Third man associated with #Anonymous in Australia Pleads Guilty to Reduced Charges

CORRECTED: Adam Bennett, aka “Lorax,” was arrested in May, 2014, during the same time period that other members of Anonymous is Australia were arrested. DataBreaches.net has reported on the other two men: Mathew Hutchison (aka Rax) and Justin Soyke (aka Juzzy, Absantos, etc.). Information on Bennett’s case was difficult to obtain as the prosecution kept changing the charges. Now Raincoaster reports elsewhere that a plea deal of sorts has been reached and sentencing will be in March 2016. Because there are no plea deals in AU, I wound up deleting her material post-publication as it suggested some sort of deal when there was none.

According to a spokesperson for FreeAnons who has spoken directly with Adam and his wife,  many of the 22 charges Adam faced were thrown out due to lack of evidence. There was no plea deal. Adam pleaded guilty to six remaining charges where the evidence against him made it likely he would be convicted if he went to trial. Five of those charges were for being complicit to a crime, and one related to when he pentested his employer’s system for the Heartbleed vulnerability. Being complicit to a crime, while serious, is a lot less serious than the original charges he faced, and it suggests that again, the prosecutors didn’t have enough evidence to make any more serious charge stick.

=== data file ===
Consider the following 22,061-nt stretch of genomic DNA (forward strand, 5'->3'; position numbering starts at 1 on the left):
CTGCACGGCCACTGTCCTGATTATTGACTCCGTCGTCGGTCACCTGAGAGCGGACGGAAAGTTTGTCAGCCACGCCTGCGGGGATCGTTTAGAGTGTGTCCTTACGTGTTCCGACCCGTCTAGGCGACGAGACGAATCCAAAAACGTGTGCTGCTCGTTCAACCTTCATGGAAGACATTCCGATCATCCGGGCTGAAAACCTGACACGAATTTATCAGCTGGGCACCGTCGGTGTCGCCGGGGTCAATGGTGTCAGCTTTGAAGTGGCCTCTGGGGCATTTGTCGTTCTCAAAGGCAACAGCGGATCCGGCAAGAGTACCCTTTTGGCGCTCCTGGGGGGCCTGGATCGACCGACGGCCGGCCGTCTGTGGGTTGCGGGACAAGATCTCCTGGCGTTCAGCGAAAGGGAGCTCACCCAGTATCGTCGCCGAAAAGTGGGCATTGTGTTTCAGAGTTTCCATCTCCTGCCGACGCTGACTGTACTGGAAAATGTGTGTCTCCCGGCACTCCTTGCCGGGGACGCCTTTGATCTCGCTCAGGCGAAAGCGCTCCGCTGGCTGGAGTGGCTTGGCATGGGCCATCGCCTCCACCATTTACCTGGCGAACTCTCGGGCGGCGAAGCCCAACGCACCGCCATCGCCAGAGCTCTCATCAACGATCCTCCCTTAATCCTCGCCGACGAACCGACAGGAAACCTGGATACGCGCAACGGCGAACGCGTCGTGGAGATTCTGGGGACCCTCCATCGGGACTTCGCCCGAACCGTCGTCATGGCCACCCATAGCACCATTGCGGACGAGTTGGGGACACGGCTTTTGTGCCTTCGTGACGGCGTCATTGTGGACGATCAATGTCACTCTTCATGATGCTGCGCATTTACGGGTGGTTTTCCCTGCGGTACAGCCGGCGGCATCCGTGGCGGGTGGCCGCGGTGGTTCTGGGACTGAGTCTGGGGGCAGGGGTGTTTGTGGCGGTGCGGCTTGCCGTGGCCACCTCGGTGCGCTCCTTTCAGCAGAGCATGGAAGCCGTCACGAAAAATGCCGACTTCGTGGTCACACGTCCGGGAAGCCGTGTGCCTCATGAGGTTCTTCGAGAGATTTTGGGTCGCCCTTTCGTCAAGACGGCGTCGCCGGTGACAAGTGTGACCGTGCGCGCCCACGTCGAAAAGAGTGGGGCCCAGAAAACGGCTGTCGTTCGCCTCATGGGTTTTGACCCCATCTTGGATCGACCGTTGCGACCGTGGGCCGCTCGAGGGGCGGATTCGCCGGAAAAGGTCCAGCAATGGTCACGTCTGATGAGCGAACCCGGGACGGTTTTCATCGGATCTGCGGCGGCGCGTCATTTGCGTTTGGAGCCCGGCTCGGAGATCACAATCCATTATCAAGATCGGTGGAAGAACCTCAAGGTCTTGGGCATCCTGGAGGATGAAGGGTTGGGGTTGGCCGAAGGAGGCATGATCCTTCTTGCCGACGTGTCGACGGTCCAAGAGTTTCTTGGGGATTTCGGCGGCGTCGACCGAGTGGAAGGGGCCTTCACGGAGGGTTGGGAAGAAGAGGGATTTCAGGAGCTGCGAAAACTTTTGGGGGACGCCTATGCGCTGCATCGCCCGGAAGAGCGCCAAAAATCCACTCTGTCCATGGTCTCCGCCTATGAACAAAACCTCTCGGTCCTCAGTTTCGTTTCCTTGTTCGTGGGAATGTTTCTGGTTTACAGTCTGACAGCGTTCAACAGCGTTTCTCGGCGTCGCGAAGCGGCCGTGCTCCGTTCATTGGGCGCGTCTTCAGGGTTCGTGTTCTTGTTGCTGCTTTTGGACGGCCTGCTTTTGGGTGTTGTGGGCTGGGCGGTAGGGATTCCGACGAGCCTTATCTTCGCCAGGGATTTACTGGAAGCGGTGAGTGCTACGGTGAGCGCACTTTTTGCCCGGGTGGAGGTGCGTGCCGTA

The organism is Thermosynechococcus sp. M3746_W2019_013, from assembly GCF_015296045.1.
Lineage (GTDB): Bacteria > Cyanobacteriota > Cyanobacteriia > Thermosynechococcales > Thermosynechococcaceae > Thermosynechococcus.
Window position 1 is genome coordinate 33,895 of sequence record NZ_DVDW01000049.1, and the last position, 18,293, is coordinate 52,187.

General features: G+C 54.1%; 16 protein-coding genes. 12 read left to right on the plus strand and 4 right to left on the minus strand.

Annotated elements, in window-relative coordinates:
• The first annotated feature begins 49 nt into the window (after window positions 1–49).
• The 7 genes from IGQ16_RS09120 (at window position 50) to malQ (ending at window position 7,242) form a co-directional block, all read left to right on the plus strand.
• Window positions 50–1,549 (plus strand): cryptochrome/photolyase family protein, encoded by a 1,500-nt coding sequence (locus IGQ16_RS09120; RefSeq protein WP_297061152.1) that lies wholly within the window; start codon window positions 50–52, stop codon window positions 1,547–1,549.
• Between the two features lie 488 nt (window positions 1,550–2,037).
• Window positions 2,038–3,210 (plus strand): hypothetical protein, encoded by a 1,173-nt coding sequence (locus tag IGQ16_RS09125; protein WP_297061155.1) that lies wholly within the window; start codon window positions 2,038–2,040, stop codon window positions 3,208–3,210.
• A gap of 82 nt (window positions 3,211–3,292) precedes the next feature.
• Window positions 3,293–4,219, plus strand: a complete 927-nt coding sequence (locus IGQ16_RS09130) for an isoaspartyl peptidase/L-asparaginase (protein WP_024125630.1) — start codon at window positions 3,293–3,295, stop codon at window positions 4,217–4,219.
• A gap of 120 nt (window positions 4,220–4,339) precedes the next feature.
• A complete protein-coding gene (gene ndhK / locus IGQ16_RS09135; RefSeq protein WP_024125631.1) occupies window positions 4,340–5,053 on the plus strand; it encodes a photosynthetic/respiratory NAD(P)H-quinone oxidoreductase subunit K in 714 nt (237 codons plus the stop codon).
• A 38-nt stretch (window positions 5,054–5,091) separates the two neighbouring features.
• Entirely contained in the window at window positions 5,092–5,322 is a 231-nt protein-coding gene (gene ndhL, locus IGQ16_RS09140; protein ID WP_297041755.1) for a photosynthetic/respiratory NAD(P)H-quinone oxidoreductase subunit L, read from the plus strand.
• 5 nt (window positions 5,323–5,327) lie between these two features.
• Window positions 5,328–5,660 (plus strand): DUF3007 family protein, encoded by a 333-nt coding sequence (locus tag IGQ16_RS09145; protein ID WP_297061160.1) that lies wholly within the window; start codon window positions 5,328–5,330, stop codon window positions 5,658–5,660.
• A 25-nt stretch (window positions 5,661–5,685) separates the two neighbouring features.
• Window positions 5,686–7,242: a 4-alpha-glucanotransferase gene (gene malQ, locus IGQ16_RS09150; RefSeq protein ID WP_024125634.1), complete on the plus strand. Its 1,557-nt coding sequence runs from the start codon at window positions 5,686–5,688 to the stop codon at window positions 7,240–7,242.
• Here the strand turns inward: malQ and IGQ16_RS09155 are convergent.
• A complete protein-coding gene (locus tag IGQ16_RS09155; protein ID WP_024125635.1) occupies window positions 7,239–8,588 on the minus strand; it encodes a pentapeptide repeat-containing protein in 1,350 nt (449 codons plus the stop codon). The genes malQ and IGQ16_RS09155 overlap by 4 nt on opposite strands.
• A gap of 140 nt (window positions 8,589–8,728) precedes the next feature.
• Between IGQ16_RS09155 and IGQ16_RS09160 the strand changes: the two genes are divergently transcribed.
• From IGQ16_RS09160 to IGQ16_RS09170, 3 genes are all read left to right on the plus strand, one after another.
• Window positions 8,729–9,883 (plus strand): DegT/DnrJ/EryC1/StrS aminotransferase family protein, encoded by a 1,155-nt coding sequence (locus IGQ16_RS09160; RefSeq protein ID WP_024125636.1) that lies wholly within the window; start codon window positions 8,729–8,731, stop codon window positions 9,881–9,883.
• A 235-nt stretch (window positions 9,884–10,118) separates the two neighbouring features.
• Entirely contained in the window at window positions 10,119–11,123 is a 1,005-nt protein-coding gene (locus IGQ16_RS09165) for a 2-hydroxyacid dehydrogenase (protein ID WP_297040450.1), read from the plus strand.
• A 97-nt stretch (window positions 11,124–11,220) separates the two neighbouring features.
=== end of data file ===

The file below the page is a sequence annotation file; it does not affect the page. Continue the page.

The last charge, related to the pentesting, seems outrageous not only to Adam’s many supporters, but to security professionals who would like to see more employees testing their employer’s system for vulnerabilities.

The Free Anon spokesperson tells DataBreaches.net that given his history of community service and many positive contributions to society, Adam and his supporters remain hopeful that he will receive a non-custodial sentence.

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2 comments to “Third man associated with #Anonymous in Australia Pleads Guilty to Reduced Charges”

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  1. andre - December 24, 2015

    Grace and dignity if ever i have seen it put into words.

    • andre - December 24, 2015

      Break it to them gently. No charges. Period!
      Let them struggle with it for a while. Then in return for their freedom we turn jails into homeless shelters

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